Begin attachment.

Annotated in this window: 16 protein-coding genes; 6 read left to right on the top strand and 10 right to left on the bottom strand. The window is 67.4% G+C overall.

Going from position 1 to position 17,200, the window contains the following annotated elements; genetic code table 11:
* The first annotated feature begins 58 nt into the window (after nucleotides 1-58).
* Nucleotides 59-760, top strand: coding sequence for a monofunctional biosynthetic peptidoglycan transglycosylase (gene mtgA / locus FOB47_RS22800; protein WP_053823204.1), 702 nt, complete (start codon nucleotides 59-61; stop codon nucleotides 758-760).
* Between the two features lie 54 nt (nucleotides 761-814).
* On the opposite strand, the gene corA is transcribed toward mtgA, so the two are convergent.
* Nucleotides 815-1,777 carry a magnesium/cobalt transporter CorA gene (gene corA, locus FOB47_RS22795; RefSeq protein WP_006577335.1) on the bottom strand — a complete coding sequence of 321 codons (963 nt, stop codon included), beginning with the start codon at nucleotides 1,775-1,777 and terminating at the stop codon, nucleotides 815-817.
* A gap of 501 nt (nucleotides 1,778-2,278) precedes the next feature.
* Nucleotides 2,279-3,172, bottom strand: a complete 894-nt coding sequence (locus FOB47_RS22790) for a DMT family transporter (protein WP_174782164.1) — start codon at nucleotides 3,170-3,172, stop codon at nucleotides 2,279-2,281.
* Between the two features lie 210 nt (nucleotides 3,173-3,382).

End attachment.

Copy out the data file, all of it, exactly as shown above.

Annotated in this window: 16 protein-coding genes; 6 read left to right on the top strand and 10 right to left on the bottom strand. The window is 67.4% G+C overall.

Going from position 1 to position 17,200, the window contains the following annotated elements; genetic code table 11:
* The first annotated feature begins 58 nt into the window (after nucleotides 1-58).
* Nucleotides 59-760, top strand: coding sequence for a monofunctional biosynthetic peptidoglycan transglycosylase (gene mtgA / locus FOB47_RS22800; protein WP_053823204.1), 702 nt, complete (start codon nucleotides 59-61; stop codon nucleotides 758-760).
* Between the two features lie 54 nt (nucleotides 761-814).
* On the opposite strand, the gene corA is transcribed toward mtgA, so the two are convergent.
* Nucleotides 815-1,777 carry a magnesium/cobalt transporter CorA gene (gene corA, locus FOB47_RS22795; RefSeq protein WP_006577335.1) on the bottom strand — a complete coding sequence of 321 codons (963 nt, stop codon included), beginning with the start codon at nucleotides 1,775-1,777 and terminating at the stop codon, nucleotides 815-817.
* A gap of 501 nt (nucleotides 1,778-2,278) precedes the next feature.
* Nucleotides 2,279-3,172, bottom strand: a complete 894-nt coding sequence (locus FOB47_RS22790) for a DMT family transporter (protein WP_174782164.1) — start codon at nucleotides 3,170-3,172, stop codon at nucleotides 2,279-2,281.
* Between the two features lie 210 nt (nucleotides 3,173-3,382).